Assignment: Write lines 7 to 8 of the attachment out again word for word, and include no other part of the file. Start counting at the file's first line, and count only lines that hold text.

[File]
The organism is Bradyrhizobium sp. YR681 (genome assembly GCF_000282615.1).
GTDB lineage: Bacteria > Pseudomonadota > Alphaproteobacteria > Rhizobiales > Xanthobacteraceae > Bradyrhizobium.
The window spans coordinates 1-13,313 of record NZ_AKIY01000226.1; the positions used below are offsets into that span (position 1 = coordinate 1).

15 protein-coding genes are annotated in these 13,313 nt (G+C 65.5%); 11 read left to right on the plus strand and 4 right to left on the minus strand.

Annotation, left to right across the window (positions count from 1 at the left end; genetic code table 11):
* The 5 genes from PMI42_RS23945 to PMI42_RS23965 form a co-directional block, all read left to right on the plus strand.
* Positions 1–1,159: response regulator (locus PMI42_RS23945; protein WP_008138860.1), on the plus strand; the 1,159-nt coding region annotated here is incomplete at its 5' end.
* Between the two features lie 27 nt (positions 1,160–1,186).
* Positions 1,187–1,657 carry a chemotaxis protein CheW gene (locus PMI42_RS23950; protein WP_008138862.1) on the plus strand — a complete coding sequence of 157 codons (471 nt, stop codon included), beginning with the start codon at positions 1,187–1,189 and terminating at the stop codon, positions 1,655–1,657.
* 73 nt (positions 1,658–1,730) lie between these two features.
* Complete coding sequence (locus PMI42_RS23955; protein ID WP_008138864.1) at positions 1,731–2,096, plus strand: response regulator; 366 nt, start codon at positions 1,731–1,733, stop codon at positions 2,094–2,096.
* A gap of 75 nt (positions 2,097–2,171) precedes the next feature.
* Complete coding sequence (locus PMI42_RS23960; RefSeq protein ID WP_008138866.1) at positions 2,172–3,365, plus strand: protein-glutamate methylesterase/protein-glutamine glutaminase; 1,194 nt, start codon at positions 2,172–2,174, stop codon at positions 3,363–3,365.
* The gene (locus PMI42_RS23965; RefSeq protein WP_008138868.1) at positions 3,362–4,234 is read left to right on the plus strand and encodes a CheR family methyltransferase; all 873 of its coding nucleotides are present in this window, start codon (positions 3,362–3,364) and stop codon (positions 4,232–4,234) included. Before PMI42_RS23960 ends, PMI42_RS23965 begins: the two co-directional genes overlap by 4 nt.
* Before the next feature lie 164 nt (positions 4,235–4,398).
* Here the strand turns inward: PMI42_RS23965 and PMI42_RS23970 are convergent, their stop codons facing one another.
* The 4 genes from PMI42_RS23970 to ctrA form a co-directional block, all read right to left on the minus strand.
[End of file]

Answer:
* Positions 1–1,159: response regulator (locus PMI42_RS23945; protein WP_008138860.1), on the plus strand; the 1,159-nt coding region annotated here is incomplete at its 5' end.
* Between the two features lie 27 nt (positions 1,160–1,186).